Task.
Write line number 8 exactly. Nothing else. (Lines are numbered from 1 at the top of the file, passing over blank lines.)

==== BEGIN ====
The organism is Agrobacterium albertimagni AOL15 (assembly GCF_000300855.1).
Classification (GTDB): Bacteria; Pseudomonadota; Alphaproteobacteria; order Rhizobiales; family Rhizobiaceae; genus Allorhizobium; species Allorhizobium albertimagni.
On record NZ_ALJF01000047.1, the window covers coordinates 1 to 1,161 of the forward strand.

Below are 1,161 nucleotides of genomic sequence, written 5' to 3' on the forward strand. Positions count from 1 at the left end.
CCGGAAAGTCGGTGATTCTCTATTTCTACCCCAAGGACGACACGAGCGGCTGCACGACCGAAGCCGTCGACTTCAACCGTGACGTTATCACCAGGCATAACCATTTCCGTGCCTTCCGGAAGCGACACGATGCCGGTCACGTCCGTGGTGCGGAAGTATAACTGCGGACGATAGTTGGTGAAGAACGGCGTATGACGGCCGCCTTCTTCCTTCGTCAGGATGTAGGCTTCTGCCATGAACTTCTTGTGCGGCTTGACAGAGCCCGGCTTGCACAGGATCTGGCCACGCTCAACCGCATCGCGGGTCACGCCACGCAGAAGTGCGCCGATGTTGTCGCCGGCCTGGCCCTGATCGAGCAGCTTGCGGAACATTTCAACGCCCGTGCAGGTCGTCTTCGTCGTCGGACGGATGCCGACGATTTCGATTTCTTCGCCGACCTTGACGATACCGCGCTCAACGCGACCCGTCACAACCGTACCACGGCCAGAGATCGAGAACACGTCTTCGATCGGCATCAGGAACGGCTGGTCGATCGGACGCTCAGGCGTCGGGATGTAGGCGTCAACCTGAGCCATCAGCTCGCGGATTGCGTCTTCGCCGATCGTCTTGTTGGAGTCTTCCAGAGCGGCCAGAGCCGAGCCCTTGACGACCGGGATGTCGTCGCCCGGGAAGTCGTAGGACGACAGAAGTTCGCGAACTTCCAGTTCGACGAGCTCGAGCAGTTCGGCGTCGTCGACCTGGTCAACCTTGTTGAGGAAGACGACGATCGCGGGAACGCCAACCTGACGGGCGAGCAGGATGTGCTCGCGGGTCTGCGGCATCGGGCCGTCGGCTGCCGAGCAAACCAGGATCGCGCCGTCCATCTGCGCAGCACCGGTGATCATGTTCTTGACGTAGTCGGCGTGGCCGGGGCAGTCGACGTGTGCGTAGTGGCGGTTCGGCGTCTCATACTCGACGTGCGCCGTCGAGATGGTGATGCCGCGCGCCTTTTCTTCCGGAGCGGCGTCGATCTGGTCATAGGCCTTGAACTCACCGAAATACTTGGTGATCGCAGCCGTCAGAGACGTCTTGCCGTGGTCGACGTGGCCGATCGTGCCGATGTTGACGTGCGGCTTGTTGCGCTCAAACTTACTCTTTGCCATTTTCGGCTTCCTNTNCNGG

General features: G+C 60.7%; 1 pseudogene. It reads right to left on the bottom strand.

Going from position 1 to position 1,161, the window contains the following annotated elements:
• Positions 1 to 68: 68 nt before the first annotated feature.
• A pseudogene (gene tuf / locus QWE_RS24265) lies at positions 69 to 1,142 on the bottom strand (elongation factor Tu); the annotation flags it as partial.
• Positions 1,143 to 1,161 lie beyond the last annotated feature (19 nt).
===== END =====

• Positions 1 to 68: 68 nt before the first annotated feature.